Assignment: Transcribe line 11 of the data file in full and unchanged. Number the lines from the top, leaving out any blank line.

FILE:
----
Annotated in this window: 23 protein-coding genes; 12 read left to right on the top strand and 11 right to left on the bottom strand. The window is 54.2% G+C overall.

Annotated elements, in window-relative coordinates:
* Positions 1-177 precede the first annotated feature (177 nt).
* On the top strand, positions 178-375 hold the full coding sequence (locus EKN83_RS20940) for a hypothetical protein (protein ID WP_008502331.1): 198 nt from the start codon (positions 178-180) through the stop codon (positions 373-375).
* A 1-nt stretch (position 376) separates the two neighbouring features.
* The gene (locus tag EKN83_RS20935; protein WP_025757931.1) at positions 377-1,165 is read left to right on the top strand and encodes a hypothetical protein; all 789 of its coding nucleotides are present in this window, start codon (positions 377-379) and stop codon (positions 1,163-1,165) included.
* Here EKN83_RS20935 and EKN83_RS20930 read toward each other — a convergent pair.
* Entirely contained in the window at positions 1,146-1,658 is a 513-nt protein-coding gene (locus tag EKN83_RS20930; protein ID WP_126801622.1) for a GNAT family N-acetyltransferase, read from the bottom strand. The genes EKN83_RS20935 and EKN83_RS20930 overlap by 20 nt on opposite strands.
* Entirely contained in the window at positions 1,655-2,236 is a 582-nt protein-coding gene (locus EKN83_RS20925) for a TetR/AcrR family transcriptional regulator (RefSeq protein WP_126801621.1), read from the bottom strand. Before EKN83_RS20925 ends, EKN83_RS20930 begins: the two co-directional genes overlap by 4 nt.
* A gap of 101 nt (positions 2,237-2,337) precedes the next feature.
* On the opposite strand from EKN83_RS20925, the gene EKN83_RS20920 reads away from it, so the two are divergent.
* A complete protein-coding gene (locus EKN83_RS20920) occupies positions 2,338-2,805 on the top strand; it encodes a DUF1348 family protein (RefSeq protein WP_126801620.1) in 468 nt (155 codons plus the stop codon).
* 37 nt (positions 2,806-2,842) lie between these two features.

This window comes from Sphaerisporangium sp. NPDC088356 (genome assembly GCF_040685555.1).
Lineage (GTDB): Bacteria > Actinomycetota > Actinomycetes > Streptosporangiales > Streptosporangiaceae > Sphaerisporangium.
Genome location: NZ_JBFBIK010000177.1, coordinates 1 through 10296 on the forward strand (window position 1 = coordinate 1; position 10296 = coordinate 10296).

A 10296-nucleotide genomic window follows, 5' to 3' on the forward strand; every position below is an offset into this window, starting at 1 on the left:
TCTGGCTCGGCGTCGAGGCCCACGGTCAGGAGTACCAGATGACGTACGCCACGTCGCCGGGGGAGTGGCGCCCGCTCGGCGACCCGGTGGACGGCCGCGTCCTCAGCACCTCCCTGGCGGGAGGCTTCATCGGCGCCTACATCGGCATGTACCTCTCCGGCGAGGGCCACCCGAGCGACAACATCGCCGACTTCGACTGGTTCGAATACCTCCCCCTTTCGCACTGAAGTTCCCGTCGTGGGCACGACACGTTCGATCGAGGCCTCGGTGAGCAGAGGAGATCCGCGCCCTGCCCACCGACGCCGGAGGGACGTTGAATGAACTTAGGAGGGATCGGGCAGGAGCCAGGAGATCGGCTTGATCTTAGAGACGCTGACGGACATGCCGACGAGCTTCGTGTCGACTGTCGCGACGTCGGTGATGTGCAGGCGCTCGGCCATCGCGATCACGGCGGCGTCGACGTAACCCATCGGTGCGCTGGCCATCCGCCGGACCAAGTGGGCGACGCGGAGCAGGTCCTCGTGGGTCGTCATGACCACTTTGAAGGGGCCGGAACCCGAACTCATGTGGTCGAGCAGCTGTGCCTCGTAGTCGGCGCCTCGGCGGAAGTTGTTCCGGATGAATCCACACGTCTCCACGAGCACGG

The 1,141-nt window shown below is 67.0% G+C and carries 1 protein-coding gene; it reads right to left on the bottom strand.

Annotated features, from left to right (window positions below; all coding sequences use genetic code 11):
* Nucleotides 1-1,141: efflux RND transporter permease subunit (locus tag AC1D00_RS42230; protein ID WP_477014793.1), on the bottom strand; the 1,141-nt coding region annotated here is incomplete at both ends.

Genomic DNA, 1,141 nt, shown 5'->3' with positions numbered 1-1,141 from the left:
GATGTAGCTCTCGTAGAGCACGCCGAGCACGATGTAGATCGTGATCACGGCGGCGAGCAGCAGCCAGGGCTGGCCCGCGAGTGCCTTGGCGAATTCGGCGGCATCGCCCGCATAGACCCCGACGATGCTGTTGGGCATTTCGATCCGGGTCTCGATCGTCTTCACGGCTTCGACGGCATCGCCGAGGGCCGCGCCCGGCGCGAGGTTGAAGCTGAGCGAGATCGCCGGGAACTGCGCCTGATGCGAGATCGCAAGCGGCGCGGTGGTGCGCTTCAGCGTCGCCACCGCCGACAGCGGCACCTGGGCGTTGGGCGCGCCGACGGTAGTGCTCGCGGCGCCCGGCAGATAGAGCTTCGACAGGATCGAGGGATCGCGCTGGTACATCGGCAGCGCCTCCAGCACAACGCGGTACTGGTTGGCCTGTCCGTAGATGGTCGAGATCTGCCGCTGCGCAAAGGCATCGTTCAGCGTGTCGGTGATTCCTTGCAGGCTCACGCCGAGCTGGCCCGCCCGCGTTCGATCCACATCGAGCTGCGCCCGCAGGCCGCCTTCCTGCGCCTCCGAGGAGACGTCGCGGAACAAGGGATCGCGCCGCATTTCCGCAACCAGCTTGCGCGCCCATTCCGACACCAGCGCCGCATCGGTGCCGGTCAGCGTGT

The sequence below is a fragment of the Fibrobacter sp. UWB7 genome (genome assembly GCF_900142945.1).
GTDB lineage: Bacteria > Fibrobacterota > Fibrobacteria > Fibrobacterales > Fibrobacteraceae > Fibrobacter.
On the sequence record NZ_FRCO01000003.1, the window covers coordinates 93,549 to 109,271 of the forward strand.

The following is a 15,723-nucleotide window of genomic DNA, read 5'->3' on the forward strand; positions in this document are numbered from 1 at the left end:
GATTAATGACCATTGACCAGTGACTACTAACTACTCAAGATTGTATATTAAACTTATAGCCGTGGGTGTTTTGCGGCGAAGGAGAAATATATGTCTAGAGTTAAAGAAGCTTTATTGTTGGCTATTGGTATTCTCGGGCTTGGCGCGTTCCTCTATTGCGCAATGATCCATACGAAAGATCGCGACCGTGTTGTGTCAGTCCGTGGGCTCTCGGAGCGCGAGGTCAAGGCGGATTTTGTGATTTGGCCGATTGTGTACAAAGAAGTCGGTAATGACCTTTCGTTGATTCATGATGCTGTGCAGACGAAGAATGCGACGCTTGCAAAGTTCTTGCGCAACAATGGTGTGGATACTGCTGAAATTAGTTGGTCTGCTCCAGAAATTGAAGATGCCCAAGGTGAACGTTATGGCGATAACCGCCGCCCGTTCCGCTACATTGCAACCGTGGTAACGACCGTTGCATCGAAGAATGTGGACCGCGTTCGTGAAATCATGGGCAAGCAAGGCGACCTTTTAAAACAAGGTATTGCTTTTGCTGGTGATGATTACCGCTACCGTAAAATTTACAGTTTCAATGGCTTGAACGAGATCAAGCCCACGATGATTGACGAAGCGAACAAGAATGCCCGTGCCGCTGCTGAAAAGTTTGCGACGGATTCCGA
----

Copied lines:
* On the opposite strand from EKN83_RS20925, the gene EKN83_RS20920 reads away from it, so the two are divergent.